Department Of Theatre And Performing Arts
The Theatre and Performing Arts Department was created on the 2nd of June 2006. The programme was formerly called Drama which existed as a sub unit under the Department of English and Drama, a status which it has maintained for 31 years before it now became a full fledged department. As a result of the change of nomenclature and status our courses have to be re-designated and new ones taken on board in order to bring our programme in line with what operates in similar departments all over the world. In addition, we have responded to the NUC accreditation report and our curriculum review and strategic plan by coming up with innovative programmes to add relevance to our catchment area and the nation in general. We have adequate staff available to run the various programmes and courses which have been designed to make our students job creators instead of job seekers.
Over the years the drama programme has grown larger and more complex that its existence as unit under the current department of English has become an undermining factor.
In the beginning drama began as a programme meant to develop into a full blown department, with its own vote book and administrative and academic staff.
This was however changed in 1976. Despite this change, drama remained a sub-department and when the department of English and modern languages was renamed, it became Department of English and Drama, which is still the current official title.
As early as 1975/76 the proposal for the Department of Performing Arts or Drama and Film had already been submitted. This was followed by the Faculty Board of Arts and Social Sciences resolution of 1980, approving complemented b y the report of the accreditation of courses in 1991 by the NUC which stated categorically that Drama as designed and practiced in ABU, has no business staying under the Department of English and therefore recommended that a department of Drama should be created. Despite these overwhelming efforts, the department has still not be created.
The presentations made to the Faculty Development Committee in January 1976 – May 1977 indicated an overwhelming support, relevance and need for a separate department of Performing Arts (Drama).
Even though the committee recommended that Mass Communication should be in Literature, Drama was finally left in the Department of English. The eventual decision that Mass Communication like Drama should start as a sub-department under Sociology also failed. Mass Communication has since becoming a department now but Drama has not.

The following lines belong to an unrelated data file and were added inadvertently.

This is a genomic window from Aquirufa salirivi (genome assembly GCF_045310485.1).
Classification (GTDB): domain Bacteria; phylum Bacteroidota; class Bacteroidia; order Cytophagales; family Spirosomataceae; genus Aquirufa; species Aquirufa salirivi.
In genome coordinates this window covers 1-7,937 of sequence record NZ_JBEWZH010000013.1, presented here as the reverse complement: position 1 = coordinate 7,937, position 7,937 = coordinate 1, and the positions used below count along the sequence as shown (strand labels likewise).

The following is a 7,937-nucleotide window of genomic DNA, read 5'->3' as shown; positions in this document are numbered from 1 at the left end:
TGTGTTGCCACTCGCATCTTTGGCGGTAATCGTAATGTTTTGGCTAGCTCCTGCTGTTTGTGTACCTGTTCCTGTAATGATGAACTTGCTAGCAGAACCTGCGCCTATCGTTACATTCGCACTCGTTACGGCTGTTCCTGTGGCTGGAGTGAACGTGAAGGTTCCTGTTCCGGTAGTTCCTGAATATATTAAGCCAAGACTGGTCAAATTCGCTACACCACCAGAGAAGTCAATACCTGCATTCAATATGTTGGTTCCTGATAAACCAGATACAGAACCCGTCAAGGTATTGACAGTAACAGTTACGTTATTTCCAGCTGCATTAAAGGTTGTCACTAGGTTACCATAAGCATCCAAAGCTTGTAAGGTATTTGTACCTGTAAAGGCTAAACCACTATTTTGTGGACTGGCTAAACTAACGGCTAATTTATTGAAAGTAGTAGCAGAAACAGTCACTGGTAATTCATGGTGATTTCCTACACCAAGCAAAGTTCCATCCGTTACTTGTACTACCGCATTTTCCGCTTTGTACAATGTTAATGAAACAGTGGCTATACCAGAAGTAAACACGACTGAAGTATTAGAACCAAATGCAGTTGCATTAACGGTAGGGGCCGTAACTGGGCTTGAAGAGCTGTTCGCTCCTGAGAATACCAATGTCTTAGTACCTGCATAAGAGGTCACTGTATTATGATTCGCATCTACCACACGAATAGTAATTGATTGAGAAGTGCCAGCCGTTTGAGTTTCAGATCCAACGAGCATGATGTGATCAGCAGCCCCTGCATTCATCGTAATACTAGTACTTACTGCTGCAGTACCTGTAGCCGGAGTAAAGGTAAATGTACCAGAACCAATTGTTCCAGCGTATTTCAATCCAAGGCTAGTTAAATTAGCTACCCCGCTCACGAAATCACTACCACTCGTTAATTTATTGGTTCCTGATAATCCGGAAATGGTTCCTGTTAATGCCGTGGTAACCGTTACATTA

“The National objectives and FASS” drawn up the same year indicate clearly the direction towards which courses should be tailored. We make bold to start that no other course has come close to the realization of the National objectives as drama has done.
Again when the split of the Faculty of Arts and Social Sciences was reopened one of the issues discussed and agreed upon was the creation of Drama department and others. Now the Faculties have been created. Now is the time to create the Department of Theatre and Performing Arts once and for all. Our request and demand is justified in several grounds.
Our curriculum is comprehensive and comparable to the curriculum of Theatre and Performing Arts programmes the world over. We are the only ones offering courses on community and Popular Theatre Comprehensively in Nigeria. And we are certainly the only one offering Development Communication as a pioneer in the field of popular theatre. The Drama unit of ABU is always sited and quoted all over the world as the father of popular Theatre in Nigeria. In fact based on the ABU programme NUC recommended it as a compulsory course all Theatre programmes in Nigerian Universities.
The staff of the section have represented the Department, the University and the country at World Festivals, Seminars and Conferences to popular acclaim and have worn awards and fellowships based on it.